A few varied thoughts on the incident:
My Washington Post colleague Nia-Malika Henderson wrote yesterday that the failure to indict the officer despite what appears to be some pretty damning video evidence strikes a blow against the use of body cameras. While I agree with Henderson that President Obama’s proposed police reforms don’t go nearly far enough, I don’t think her conclusion about body cameras is right. Body cameras are a form of government transparency. Though there is some evidence that they motivate better behavior in both cops and citizens, I don’t think most people who advocates their use would argue that they’d be a panacea in thwarting police misconduct. Instead, like other transparency policies, their primary function is to expose any problems that may exist. The video footage of the Eric Garner arrest has done exactly that.
- The video showed that this cop used a level of force that to many people seems excessive.
- The video provided a neutral narrative of the arrest. If not for the video, we would be left only with the police account of the arrest versus the account of a few witnesses. And remember, the officers’ first report on the confrontation didn’t mention the chokehold.
- The video convinced people who might have otherwise sided with the police. Mediaite editor Andrew Kirell noted on Twitter yesterday that he was pleased to see so many conservatives and right-leaning people in his feed expressing outrage over the lack of an indictment.
- The video demonstrated that the system is broken. The lack of an indictment stunned many people because the video seemed so compelling. Because the grand jury nevertheless declined to indict, those people must now grapple with the fact that either the grand jury system is broken or New York’s use of force laws allow for what we saw in that video. That is, either the grand jury improperly applied the law to clear a cop, or the law itself is terribly flawed.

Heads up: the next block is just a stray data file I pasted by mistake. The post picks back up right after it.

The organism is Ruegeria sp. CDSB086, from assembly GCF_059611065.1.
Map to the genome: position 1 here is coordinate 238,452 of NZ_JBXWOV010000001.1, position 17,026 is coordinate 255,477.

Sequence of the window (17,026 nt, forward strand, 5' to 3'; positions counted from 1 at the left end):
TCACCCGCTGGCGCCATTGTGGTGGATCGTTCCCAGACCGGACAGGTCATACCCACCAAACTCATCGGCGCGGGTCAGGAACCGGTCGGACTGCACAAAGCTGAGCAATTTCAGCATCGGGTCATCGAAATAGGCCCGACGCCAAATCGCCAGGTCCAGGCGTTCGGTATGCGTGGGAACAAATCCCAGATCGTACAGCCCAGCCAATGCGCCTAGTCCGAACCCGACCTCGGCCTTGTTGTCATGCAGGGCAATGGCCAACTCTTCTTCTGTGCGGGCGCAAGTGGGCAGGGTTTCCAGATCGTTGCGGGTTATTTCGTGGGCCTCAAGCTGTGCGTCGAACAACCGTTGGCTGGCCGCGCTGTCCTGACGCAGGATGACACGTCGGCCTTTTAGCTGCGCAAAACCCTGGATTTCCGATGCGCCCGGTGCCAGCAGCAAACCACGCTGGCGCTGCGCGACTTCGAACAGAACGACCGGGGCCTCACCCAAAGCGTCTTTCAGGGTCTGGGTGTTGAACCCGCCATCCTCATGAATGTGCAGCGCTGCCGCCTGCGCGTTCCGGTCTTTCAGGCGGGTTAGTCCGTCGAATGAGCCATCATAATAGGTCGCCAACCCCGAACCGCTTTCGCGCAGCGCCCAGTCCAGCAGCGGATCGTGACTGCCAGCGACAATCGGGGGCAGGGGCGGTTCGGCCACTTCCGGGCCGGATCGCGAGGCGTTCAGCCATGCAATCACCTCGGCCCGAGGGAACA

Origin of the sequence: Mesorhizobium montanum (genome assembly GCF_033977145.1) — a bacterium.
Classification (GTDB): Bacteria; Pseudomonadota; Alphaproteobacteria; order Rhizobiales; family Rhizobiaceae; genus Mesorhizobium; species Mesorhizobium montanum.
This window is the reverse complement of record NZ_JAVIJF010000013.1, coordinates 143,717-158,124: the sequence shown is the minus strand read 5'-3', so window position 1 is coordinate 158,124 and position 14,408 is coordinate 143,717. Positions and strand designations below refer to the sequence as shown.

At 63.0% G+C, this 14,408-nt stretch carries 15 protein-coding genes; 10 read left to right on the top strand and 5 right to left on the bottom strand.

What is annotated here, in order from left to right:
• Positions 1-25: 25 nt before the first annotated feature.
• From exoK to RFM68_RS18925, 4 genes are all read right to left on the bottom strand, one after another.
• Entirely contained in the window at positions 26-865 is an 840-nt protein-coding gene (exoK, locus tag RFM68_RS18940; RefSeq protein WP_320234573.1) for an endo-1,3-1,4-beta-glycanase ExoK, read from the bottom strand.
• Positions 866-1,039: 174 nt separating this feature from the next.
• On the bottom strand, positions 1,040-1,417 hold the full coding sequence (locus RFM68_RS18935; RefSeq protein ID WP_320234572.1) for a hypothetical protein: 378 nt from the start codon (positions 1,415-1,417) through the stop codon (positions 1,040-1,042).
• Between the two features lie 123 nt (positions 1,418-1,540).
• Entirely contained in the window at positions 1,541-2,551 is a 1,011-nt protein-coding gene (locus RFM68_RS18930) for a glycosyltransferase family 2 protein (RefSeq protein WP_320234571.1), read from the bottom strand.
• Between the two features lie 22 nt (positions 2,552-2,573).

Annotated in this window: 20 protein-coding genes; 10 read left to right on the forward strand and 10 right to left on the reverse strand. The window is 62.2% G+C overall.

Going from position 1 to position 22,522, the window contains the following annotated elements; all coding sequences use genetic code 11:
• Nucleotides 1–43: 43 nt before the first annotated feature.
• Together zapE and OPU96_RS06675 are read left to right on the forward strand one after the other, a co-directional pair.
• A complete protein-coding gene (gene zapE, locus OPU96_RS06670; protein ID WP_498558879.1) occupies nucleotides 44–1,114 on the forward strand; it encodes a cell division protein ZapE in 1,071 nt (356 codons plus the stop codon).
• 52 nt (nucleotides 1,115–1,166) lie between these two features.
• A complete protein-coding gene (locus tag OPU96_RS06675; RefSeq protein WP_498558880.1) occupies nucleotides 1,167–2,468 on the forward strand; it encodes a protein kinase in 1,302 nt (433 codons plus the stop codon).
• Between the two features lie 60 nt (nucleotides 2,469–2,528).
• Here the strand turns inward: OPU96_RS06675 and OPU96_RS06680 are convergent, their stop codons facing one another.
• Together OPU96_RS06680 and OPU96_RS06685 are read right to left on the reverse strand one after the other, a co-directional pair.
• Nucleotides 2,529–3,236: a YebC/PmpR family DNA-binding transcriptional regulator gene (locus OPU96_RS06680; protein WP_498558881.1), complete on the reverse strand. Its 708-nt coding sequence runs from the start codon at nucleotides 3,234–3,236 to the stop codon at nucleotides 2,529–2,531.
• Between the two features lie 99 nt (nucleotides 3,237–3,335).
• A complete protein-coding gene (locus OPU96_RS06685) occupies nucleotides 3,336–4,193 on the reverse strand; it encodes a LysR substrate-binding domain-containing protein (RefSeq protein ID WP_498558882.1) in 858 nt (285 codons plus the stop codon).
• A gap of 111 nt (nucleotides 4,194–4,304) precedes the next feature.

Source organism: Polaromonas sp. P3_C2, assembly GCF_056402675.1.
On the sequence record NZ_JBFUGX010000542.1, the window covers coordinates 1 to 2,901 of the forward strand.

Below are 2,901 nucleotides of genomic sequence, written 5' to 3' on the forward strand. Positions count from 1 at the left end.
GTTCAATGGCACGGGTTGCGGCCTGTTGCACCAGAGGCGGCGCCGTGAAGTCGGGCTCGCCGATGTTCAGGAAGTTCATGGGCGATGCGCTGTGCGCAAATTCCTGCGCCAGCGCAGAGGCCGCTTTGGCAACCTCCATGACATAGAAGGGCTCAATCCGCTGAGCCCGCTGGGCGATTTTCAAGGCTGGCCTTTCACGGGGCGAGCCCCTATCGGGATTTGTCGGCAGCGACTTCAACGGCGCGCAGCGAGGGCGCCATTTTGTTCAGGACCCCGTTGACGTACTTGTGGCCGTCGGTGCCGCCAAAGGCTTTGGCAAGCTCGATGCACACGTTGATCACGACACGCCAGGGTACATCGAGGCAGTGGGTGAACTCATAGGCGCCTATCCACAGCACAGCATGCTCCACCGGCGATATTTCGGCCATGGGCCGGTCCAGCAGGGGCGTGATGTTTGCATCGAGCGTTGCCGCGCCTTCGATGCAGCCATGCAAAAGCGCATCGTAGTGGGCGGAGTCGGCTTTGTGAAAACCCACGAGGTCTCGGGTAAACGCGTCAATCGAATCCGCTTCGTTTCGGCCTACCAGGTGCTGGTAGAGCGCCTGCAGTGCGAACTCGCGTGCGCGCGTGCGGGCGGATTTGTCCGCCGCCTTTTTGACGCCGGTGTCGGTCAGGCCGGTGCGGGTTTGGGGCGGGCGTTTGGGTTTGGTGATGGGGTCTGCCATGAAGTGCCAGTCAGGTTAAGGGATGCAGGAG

A number of people on social media have made the point that for black people, it was already obvious that the system is broken. But if you’re trying to build a coalition to change the laws, you need to convince the people who don’t already agree with you that the laws need changing. Yesterday’s protests were not only huge, they were diverse. That is, they included a lot of white people — people for whom the problems in the criminal justice system weren’t already obvious. Eric Garner’s death has convinced a lot of people that the laws need to be changed. It’s safe to say that the video is a big reason why.
Bad cops on the job
The cop in question in the Garner case, Daniel Pantaleo, had twice been sued for violating a citizen’s constitutional rights. One lawsuit accused Pantaleo and other officers of illegally pulling over a car, falsely claiming to have found crack and forcing the car’s occupants to strip nude, squat, and cough. The city settled that lawsuit for $30,000. The other lawsuit is still pending. It accuses Pantaleo of misstating facts about a marijuana arrest in a case where there charges were later dismissed.
This problem goes well beyond New York City. Abusive cops are notoriously difficult to fire. Even when they can be fired or forced to resign, they often quickly find work in another police agency. We give police officers extraordinary powers. They’re authorized to detain, arrest, injure, and kill. If anything, the laws and internal policies governing how cops are hired and retained should err on the side of exclusion. Instead, the laws are explicitly designed to make it difficult to exclude someone who may be mentally unfit for the job, and even more difficult to dismiss someone once they’ve actually demonstrated that they shouldn’t be trusted with a badge and a gun.
On the same day the New York grand jury cleared Garner, for example, we learned this, via the Guardian:
A police officer who shot a 12-year-old dead in a Cleveland park late last month had been judged unfit for police service two years earlier by a small suburban force where he worked for six months, according to records released on Wednesday.Officer Timothy Loehmann, who killed Tamir Rice on 22 November, was specifically faulted for breaking down emotionally while handling a live gun. During a training episode at a firing range, Loehmann was reported to be “distracted and weepy” and incommunicative. “His handgun performance was dismal,” deputy chief Jim Polak of the Independence, Ohio, police department wrote in an internal memo.The memo concludes with a recommendation that Loehmann be “released from the employment of the City of Independence”. Less than a week later, on 3 December 2012, Loehmann resigned.In March of this year, Loehmann was hired by the Cleveland police department. It is unclear whether the department had seen the Independence memo at the time of Loehmann’s hiring.“I have not received any instruction about it, and I have not received the file” from Independence, said Sgt Ali Pillow, a Cleveland police spokesman. He said the Cleveland department had not commented on whether it had seen the memo from Independence before Loehmann was hired.